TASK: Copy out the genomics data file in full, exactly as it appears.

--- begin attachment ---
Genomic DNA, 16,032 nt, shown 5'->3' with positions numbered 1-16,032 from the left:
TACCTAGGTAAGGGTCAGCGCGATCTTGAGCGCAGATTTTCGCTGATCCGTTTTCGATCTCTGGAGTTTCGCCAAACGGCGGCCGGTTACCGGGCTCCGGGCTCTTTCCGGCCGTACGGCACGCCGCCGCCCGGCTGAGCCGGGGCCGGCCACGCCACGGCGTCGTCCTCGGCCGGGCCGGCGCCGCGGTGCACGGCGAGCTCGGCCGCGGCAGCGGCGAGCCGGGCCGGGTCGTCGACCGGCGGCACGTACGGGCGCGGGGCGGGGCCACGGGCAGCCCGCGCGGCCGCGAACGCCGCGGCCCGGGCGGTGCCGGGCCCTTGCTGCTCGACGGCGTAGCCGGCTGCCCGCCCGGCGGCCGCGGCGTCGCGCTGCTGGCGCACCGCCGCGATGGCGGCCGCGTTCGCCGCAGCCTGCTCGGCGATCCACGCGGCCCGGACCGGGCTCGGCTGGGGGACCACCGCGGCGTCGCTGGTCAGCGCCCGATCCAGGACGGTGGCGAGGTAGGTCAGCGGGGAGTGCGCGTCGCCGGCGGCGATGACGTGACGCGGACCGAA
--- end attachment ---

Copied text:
Genomic DNA, 16,032 nt, shown 5'->3' with positions numbered 1-16,032 from the left:
TACCTAGGTAAGGGTCAGCGCGATCTTGAGCGCAGATTTTCGCTGATCCGTTTTCGATCTCTGGAGTTTCGCCAAACGGCGGCCGGTTACCGGGCTCCGGGCTCTTTCCGGCCGTACGGCACGCCGCCGCCCGGCTGAGCCGGGGCCGGCCACGCCACGGCGTCGTCCTCGGCCGGGCCGGCGCCGCGGTGCACGGCGAGCTCGGCCGCGGCAGCGGCGAGCCGGGCCGGGTCGTCGACCGGCGGCACGTACGGGCGCGGGGCGGGGCCACGGGCAGCCCGCGCGGCCGCGAACGCCGCGGCCCGGGCGGTGCCGGGCCCTTGCTGCTCGACGGCGTAGCCGGCTGCCCGCCCGGCGGCCGCGGCGTCGCGCTGCTGGCGCACCGCCGCGATGGCGGCCGCGTTCGCCGCAGCCTGCTCGGCGATCCACGCGGCCCGGACCGGGCTCGGCTGGGGGACCACCGCGGCGTCGCTGGTCAGCGCCCGATCCAGGACGGTGGCGAGGTAGGTCAGCGGGGAGTGCGCGTCGCCGGCGGCGATGACGTGACGCGGACCGAA